Will Obama overrule his own defense and intelligence officials in order to placate Vladimir Putin and Russia? How many more "resets" can we take?
But that's just my opinion.
The dust-up between Attorney General Eric Holder and Congressman Louie Gohmert during a congressional hearing was later that day followed by Mr. Holder addressing Al Sharpton’s National Action Network’s (NAN) conference in Washington.
It was during Holder’s address to a presumably friendly audience that the implication of racism raised its ugly head and Mr. Holder is quoted as saying:
“I am pleased to note that the last five years have been defined by significant strides and by lasting reforms even in the face of unprecedented, unwarranted, ugly and divisive adversity,” he continued.
“If you don’t believe that, you look at the way, forget about me, you look at the way the attorney general of the United States was treated yesterday by a House committee … What attorney general has ever had to deal with that kind of treatment?” (emphasis supplied, but we’ll come back to it later)
Accusations of racism are a staple of political discourse for any person of color if they are infected by the Democrat desire for totalitarian control. When “racism” doesn’t drive the nail home, other accusations, such as the ever popular “sexism” or (in the case of Harry Reid) the indictment of being wealthy and having a last name that sounds like a very popular carbonated cola.
And what better forum could Mr. Holder have used than an organization founded by the Rev. Al Sharpton who insisted that Tawana Brawley was raped by whites and who decided based on absolutely no evidence that George Zimmerman (a “white”-Hispanic) was guilty of murder.
Time and again accusations of racism have been hurled at those in opposition to the unhinged wish list of Democrat policies that do nothing but undermine and diminish the very country that these same Democrats want to rule. And time and again these same accusations have been proven to be utterly unfounded.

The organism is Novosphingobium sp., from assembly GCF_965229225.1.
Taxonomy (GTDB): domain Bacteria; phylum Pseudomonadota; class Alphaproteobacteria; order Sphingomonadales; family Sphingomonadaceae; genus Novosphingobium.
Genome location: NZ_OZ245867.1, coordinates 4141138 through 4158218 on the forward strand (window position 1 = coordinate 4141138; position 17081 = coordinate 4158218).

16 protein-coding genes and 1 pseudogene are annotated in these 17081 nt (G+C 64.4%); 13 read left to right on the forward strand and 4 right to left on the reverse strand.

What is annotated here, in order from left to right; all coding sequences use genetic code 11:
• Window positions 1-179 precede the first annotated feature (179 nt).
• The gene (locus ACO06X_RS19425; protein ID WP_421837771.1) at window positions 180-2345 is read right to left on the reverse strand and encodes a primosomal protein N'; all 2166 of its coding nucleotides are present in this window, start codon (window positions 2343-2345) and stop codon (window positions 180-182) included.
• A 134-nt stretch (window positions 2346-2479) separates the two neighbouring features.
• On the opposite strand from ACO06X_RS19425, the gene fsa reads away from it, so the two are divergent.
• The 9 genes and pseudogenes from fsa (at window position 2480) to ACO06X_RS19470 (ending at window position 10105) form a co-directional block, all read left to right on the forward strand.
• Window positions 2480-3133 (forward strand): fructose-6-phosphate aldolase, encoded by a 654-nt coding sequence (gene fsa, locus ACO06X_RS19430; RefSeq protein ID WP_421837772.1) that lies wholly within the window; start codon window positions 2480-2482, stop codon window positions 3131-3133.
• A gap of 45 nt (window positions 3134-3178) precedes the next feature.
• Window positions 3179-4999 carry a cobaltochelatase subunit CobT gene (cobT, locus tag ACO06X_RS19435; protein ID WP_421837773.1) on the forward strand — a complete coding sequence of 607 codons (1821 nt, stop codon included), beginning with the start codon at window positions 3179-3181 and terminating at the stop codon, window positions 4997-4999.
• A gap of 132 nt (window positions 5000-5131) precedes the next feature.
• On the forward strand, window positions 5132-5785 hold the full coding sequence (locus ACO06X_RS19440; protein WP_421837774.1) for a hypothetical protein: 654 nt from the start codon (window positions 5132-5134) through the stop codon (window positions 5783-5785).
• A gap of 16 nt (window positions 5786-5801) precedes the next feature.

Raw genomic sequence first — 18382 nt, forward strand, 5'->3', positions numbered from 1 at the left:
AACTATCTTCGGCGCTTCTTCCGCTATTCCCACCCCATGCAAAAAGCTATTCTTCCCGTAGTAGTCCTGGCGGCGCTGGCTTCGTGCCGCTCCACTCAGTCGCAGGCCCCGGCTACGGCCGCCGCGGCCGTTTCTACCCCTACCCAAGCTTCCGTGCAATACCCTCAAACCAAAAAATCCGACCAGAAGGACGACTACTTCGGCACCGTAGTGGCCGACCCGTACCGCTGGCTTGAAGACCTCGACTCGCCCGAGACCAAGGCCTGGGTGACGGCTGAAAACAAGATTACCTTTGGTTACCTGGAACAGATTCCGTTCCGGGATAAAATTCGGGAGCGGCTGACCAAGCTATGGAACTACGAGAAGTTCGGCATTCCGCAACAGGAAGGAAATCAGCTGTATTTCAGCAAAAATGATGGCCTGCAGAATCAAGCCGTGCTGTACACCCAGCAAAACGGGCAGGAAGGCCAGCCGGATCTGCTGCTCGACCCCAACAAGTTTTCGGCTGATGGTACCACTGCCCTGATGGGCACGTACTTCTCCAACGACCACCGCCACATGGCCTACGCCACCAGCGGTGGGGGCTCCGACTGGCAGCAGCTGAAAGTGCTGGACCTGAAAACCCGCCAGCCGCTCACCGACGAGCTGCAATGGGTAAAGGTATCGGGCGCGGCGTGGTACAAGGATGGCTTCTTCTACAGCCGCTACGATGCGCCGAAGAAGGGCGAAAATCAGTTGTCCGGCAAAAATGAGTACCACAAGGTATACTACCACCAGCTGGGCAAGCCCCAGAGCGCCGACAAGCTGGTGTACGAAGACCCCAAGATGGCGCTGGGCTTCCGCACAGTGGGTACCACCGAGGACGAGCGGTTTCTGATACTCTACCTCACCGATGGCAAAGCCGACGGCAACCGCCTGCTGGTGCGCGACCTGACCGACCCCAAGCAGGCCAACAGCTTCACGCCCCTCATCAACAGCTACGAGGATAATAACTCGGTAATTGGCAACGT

But apparently Democrats, who claim intellectual superiority over, well, everybody who isn’t a Kool-Aid drinking Progressive, are ignorant of a gentleman who is often cited as the source for the story “The Boy Who Cried Wolf” who is known today as Aesop. Aesop had a pretty clear idea of how human behavior actually works, which is to say, he certainly wasn’t a Progressive or a Democrat. He noted in “The Boy Who Cried Wolf” that telling a lie again and again when evidence indicates clearly that there actually was no basis for the lie is a self-defeating strategy. Even with the main stream media carrying water for the Democrats, the obviousness of the lie is apparent to anyone paying even a minimal amount of attention.
The same situation exists for Democrat/Progressives when it comes to accusations of “sexism”, waging a war on women, waging a war on the elderly/social security beneficiaries, “islamophobia” and on and on and on.
Every time we hear that type of thing from acquaintances, neighbors of even family members, it might be useful to counterattack with one simple phrase: Well, that’s just another “wolf-ism”!
By using the word “wolf-ism” it will initially beg the eloquently phrased question from your Democrat/Progressive listener: Huh? A quick recap of Aesop’s fable, and the explanation that it’s just a lie being repeated and repeated, will force your listener into defending the lie, not you defending the accusation. And using “wolf-ism” might become popular enough to not even need the explanation about Aesop. With a little luck it would become our generations equivalent to Ronald Reagan’s famous “There you go again” line in his debate with Walter Mondale.
As I promised at the beginning of this piece, getting back to Eric Holder’s comments at the NAN conference, it should be noted that Mr. Holder’s remarks are just chock-a-block full of “wolf-isms”. Just look at the way he describes his ordeal as “unprecedented”. If one looks at the word, it literally means that having a member of Congress question the veracity and character of a sitting Attorney General has never, ever happened before. I’d be willing to bet real money that Angelo Gonzales, Janet Reno and John Mitchell would all beg to differ, and I’ve a more extensive example if you wish to read it